With regard to clinical characteristics, the patient survey included the Duke Activity Status Index21 to assess functional status. Finally, the nature of the cardiac condition or procedure (ie, myocardial infarction, PCI, CABG, heart failure, arrhythmia, valve repair/replacement), as well as presence of CVD risk factors (ie, family history, hypertension, dyslipidemia, diabetes mellitus, body mass index, smoking), and comorbidities were also obtained from the medical chart.
Prior to study initiation, meetings with the clinical staff from all inpatient units were held to understand and quantify the process of CR referral on each ward. A meeting with one of the investigators was also held to finalize and verify the following 4 referral strategies: (1) automatic, (2) liaison, (3) a combination of both, or (4) “usual” referral at the discretion of a health care provider.
Participants self-reported whether or not they were referred to cardiac rehabilitation and to which site, whether they attended a CR intake assessment (ie, enrollment), and whether or not they participated in CR by providing an estimate of the percentage of prescribed sessions they attended.
Sociodemographic and clinical characteristics of participants by retention status and by referral strategy were compared using χ2 analyses for categorical variables and analysis of variance (ANOVA) for continuous variables, followed by post hoc Bonferonni tests where applicable.
A descriptive examination of CR referral, enrollment, and participation was performed by referral strategy, and then χ2 analysis and ANOVA were used to test for significant differences, as applicable. Since the dependent variables were categorical in nature, any missing data were coded as “99” and not included in the analyses. Next, only patients who reported CR referral were selected, and these analyses were repeated to test for significant differences by referral strategy in enrollment and participation among those referred. Bonferonni post hoc tests were again computed as appropriate. Finally, generalized estimating equations (GEEs) were computed to take into consideration the nested nature of patients within hospitals, while controlling for the sociodemographic and clinical differences identified herein with a P <.05, to test for differences in CR referral and enrollment by referral strategy in the whole sample. P <.05 was considered statistically significant for all tests. Missing data were handled using list-wise deletion. SPSS statistical software (version 17.0; SPSS Inc, Chicago, Illinois) was used for all analyses.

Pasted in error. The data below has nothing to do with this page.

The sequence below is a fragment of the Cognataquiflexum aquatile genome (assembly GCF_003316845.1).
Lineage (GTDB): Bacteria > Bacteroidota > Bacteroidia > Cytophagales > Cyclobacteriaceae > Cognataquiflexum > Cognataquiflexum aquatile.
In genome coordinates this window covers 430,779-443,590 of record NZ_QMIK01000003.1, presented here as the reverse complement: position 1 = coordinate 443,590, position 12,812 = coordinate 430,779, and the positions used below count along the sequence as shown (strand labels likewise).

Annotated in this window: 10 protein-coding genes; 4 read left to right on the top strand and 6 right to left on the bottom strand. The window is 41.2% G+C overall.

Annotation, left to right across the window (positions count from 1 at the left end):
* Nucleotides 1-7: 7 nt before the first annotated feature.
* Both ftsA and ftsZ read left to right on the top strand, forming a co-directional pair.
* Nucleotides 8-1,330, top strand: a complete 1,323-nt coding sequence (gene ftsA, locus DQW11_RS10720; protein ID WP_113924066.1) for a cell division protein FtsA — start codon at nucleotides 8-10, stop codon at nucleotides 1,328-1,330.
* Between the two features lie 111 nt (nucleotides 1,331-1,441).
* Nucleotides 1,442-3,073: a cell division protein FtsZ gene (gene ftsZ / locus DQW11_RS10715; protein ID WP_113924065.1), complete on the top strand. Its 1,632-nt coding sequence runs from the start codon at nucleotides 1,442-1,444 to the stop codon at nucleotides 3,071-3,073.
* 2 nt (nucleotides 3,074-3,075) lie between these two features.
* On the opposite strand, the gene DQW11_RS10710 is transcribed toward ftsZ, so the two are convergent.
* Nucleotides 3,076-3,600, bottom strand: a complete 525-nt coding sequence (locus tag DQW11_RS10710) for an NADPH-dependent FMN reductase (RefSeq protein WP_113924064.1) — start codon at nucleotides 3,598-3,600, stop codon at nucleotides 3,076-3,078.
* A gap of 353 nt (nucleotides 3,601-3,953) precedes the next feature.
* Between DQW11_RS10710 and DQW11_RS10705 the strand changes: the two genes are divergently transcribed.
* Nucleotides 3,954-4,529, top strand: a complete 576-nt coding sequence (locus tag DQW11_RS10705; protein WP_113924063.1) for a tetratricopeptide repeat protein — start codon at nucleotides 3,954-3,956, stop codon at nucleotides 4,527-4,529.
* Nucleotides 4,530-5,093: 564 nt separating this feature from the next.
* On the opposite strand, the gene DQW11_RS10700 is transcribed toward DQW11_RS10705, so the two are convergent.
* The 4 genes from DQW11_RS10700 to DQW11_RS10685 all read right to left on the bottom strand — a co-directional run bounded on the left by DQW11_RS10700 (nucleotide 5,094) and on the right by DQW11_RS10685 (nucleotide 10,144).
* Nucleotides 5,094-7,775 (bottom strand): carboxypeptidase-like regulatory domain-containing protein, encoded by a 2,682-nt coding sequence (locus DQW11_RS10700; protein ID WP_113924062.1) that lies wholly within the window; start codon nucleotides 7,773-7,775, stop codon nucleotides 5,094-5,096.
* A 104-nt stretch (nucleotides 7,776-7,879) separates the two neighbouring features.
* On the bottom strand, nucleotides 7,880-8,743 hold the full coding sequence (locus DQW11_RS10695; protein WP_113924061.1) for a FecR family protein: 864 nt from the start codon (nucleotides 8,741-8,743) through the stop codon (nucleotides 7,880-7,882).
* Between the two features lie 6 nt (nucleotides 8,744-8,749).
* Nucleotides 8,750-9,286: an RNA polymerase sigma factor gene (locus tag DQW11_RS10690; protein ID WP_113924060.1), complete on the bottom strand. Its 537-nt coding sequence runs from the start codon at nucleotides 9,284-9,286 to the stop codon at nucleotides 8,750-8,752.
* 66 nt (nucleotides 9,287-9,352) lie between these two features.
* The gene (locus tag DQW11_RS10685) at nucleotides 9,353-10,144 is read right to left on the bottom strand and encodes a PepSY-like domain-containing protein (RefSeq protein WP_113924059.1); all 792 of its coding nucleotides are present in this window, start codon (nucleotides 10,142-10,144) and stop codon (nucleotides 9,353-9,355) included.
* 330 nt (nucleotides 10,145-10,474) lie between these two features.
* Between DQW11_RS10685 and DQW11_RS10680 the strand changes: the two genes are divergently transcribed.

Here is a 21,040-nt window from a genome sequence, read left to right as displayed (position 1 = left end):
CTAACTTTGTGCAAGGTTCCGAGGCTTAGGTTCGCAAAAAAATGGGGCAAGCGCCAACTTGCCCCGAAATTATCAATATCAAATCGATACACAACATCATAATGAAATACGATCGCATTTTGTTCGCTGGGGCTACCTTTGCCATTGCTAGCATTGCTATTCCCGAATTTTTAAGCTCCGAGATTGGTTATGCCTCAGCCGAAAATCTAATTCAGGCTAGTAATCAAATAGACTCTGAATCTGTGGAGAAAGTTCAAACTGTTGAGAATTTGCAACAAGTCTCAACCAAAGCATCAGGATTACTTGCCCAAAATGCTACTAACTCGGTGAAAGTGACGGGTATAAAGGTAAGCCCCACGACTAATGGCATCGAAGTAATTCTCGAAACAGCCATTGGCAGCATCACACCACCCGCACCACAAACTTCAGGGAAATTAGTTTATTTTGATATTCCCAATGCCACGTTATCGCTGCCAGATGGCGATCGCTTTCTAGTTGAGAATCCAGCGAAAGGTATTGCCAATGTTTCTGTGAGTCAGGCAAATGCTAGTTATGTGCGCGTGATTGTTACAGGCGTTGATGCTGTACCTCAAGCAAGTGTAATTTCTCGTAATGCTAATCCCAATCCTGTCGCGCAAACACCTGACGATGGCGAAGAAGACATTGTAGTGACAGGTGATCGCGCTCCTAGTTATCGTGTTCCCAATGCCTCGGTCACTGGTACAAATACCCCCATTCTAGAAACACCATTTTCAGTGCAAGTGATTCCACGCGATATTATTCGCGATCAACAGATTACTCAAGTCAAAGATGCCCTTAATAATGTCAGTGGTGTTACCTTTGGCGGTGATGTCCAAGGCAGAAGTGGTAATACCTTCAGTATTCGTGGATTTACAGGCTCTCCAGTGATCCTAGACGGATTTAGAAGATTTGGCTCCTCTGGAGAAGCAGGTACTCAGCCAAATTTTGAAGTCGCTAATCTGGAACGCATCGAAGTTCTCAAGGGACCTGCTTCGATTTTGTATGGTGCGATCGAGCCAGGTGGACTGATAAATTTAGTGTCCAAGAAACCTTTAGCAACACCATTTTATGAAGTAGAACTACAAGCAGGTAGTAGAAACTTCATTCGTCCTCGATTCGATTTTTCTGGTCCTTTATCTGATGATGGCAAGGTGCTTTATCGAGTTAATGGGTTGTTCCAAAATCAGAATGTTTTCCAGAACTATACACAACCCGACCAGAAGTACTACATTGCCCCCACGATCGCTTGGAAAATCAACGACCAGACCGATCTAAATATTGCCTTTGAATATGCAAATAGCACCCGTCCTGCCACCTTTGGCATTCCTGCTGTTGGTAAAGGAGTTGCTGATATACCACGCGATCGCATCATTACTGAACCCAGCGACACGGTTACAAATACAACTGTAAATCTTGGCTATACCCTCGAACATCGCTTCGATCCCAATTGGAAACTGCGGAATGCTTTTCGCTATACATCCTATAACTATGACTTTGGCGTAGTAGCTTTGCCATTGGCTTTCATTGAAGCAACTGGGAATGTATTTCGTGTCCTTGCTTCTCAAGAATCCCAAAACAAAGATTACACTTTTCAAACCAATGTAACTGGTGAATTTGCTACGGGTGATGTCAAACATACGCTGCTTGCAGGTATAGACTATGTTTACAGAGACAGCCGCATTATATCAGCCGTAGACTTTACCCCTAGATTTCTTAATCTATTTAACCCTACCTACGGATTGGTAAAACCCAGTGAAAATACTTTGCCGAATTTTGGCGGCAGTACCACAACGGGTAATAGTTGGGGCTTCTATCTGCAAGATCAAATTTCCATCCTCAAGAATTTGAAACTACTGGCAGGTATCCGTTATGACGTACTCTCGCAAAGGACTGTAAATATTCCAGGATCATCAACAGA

Of the 5767 inpatients approached, 2635 consented to participate, and 1449 were ineligible (a 61.0% response rate). At 1 year after recruitment, 1809 individuals completed the follow-up survey, and 389 (14.8%) were deemed ineligible (a 80.5% retention rate). Reasons for ineligibility were as follows: they could not be contacted (n = 246 [63.2%]), were deceased (n = 107 [27.5%]), were too ill to participate (n = 8 [2.1%]), or there were other reasons (n = 28 [7.2%]).
Table 1 displays participant characteristics by retention status. As shown, retained participants were more likely to be married, have undergone CABG, and less likely to smoke or have diabetes mellitus than nonretained participants. Patients who declined to participate were more likely to be younger, working, of nonwhite race, a current smoker, and have diabetes mellitus and were less likely to be married and have undergone CABG or valve surgery than retained participants.
Table 2 displays in-hospital sociodemographic and clinical characteristics by referral strategy. As shown, participants differed significantly by referral strategy in age, sex, race, family income, physical activity status, body mass index, index cardiac condition, and presence of risk factors (ie, diabetes mellitus, family history, hypertension).
Participants were referred to 1 of 52 CR programs (including private and community-operated programs). Of those participants reporting that they were not referred to CR, 15.4% reported they were provided a reason. Table 3 displays CR referral and utilization by referral strategy. Unadjusted analyses showed that referral strategy was significantly related to referral and enrollment. Post hoc tests revealed significantly greater CR referral for all referral strategies when compared with usual practice (P <.001 for all comparisons). Moreover, the combined referral strategy was related to significantly greater referral and enrollment than either the automatic or liaison strategy alone (P < .05). Finally, CR referral and enrollment rates for the ward with health care provider and peer referral were 56.7% and 50.0%, respectively.
The CR enrollment among patients who reported being referred did not significantly differ by referral strategy (P = .34). Finally, there was also no significant difference in percentage of prescribed CR sessions attended among those referred based on referral strategy (P = .88).